The next day I got a cold message from Clark: “I am selling my laptop and my watch and will be coming back to California. But I will not stop to see you. You don’t love me. You are not worthy of a love. You don’t know how to be in a relationship.” Open mouthed I sat in front of my computer, staring at the words. Then I started laughing. And laughing. And laughing.
It took me almost six weeks and a very small piece of my heart (and a whole bunch of feeling very foolish, but thanking my guardian angel too), but I had dodged the big fat cannonball, the buckets of boiling oil. Ha! A scammer!
As a journalist and avid observer of human nature, I quickly snapped back from this experience, but with the hunger to know if this sort of thing occurred in the online dating world, and with what frequency. I discovered a newsgroup on Yahoo called Romancescams.
To my shock and amazement, this group has currently almost 15,000 members, many of whom have lost thousands of dollars and have suffered broken hearts, even more painful to endure, because it also comes with the realization that they were played for the fool.
There are Russian women scams, Nigerian scams, other countries and both sexes. Mostly the scammers — though they profess to come from the US, Europe, Russia or Eastern Europe — are actually all young men and come from Nigeria. Even the beautiful, young Russian girls are Nigerian men.
As a member of this group for the time necessary for me to find my information and get my bearings (read: sanity) again, I found that the online dating sites are inundated with romance scammers. Some, like Clark, are more sophisticated and savvy than others. The same photos, many of which are from a Hawaiian modeling agency site, and some just simply stolen from various personal home pages and other places, appear over and over with different screen names, but similar stories.
There is usually a wife/husband that has left/died. There is usually a son/daughter left behind, being raised by the kindly(and lonely) widowed or jilted parent. There is usually some sort of voyage involved, to Africa or another country for whatever reason. Then there are the “tragedies” — the mother needing an operation and no funds, the lack of the ticket back home, the auto accident on the way to the airport, the heart/kidney or other organ transplant needed for the son/daughter. Romancescams spells it all out — and provides a member submitted photo and informational database of some 30,000 known scammers. I did not find Clark there, but submitted his photo and info for posterity.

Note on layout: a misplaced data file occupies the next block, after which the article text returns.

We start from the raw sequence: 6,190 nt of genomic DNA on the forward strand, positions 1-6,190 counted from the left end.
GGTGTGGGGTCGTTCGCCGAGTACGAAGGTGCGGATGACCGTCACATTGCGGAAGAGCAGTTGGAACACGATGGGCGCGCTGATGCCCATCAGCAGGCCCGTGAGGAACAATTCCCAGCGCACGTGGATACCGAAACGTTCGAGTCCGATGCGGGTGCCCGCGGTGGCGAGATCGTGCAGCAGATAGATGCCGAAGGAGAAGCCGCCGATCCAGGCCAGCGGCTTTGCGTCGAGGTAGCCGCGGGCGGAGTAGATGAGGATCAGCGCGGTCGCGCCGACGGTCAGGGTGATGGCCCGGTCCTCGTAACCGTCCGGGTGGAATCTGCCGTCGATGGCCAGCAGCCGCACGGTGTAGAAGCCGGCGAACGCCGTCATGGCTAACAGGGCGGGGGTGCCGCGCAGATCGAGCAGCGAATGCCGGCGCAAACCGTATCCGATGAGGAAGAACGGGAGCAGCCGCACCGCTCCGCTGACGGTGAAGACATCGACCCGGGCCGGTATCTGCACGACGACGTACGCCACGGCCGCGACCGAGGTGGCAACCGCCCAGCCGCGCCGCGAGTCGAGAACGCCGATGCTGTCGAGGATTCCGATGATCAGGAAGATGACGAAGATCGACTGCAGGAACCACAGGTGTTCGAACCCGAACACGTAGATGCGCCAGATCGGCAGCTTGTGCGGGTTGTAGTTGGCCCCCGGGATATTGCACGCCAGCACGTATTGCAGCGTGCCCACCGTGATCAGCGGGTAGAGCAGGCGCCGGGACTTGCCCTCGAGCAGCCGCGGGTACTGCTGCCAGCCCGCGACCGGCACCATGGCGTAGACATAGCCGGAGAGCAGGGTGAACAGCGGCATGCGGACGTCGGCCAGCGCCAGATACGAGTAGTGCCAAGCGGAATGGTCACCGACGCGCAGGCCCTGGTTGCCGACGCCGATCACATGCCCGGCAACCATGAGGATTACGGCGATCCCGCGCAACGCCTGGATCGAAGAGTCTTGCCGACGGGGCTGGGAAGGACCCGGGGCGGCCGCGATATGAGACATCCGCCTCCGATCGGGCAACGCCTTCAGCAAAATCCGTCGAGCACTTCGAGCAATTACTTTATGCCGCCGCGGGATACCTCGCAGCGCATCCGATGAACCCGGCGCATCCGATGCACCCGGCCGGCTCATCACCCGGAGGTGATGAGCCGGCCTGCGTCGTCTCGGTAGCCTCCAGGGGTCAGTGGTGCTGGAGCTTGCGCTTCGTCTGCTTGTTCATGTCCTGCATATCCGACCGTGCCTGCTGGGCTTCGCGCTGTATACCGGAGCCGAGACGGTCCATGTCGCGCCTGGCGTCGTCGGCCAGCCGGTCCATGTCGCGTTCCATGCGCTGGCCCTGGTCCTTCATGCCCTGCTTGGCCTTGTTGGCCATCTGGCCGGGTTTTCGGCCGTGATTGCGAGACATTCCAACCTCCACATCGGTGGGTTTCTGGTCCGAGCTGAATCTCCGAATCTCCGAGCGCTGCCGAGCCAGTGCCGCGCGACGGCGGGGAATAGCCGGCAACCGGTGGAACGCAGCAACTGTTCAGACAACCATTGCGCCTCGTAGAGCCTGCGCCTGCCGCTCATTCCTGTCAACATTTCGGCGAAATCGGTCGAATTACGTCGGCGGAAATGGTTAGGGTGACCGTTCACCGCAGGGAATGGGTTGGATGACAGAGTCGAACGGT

I am still on Match, but have become (joyously!) a Scammer-Buster. When I get a suspicious “wink” or email and look at a suspicious portrait that just doesn’t add up (says the guy is “Native American,” the language is strange, repeats itself, plus usually their politics are “Ultra Conservative” while my profile states clearly I am a liberal, is looking for anyone age 19 – 89…) then I bust them to Match. Match is pretty quick and good about getting on the case of these scammers and taking down their profiles. I think they also know that this falls within the grey area of their liability. Bad for business for sure and all dating and matchmaking sites have had this problem with these resolute scammers. Learning about the scammers and reading the stories, researching on the Internet and having personal contact with some of the victims has been eye-opening for sure.
Feeling the pain
One young woman lost her mother this way. The mother, mid 40’s, who had had a terrible auto accident which left her as a quadriplegic a few years ago, fell for a scammer — and actually went to Nigeria to meet the guy and married him. The daughter calling me for information was desperate, as she had not had contact with the mother after the marriage the week before. The mother emptied her bank account to go to meet the guy (who was very likely already married with a family). The U.S. consulate in Nigeria was unwilling to investigate without any claims of crime or foul play. Who knows what has befallen this woman, who needs help to take care of the basics in her life, such as taking a bath, getting into bed. I would not be surprised if she was robbed of anything valuable and then dumped in the countryside, never to see America or her daughter again.
Another woman I talked to was a cop. Through threats and promises, she finally got her scammer to confess. Instead of the 39-year-old man with a fifteen-year-old son that she thought she was dealing with, the scammer was a 19-year-old boy — who was playing both parts of the father and son. He pleaded with her, crying and begging, not to call Interpol on him. He told her that he really wanted to stop this life, but that it was like a mafia — powerful and dangerous men threatened his family if he wouldn’t continue. He also told her that it was impossible to make an honest living in Nigeria.
Whether these things are true or not, is unknown. However, she had the impression that he was (finally) telling the truth. He was terrified, with her as an officer of the law, that he or his family would be harmed. Certainly that country is unregulated and these sorts of “industries” can thrive.
I’m sure to some extent there are two sides to the story, but I tend to not be terribly sympathetic to anyone who chooses crime and duping innocent, vulnerable (maybe stupid sometimes?) victims over trying to live a straight, honest life. But then, I am not living in Nigeria, so who am I to judge? Certainly a society that seems to favor and reward the criminals can be one that is very difficult to confront.
And I have my own experience to remind me and give me a healthy dose of humility. I did get sucked in, albeit for a brief time. I did swallow the story. I did have feelings for the elusive and illusionary Clark. That remains, along with the lesson. And the story. And that photo of Clark, with his kind eyes and enigmatic smile.
Copyright © Marva Marrow/2014 Singular Communications, LLC.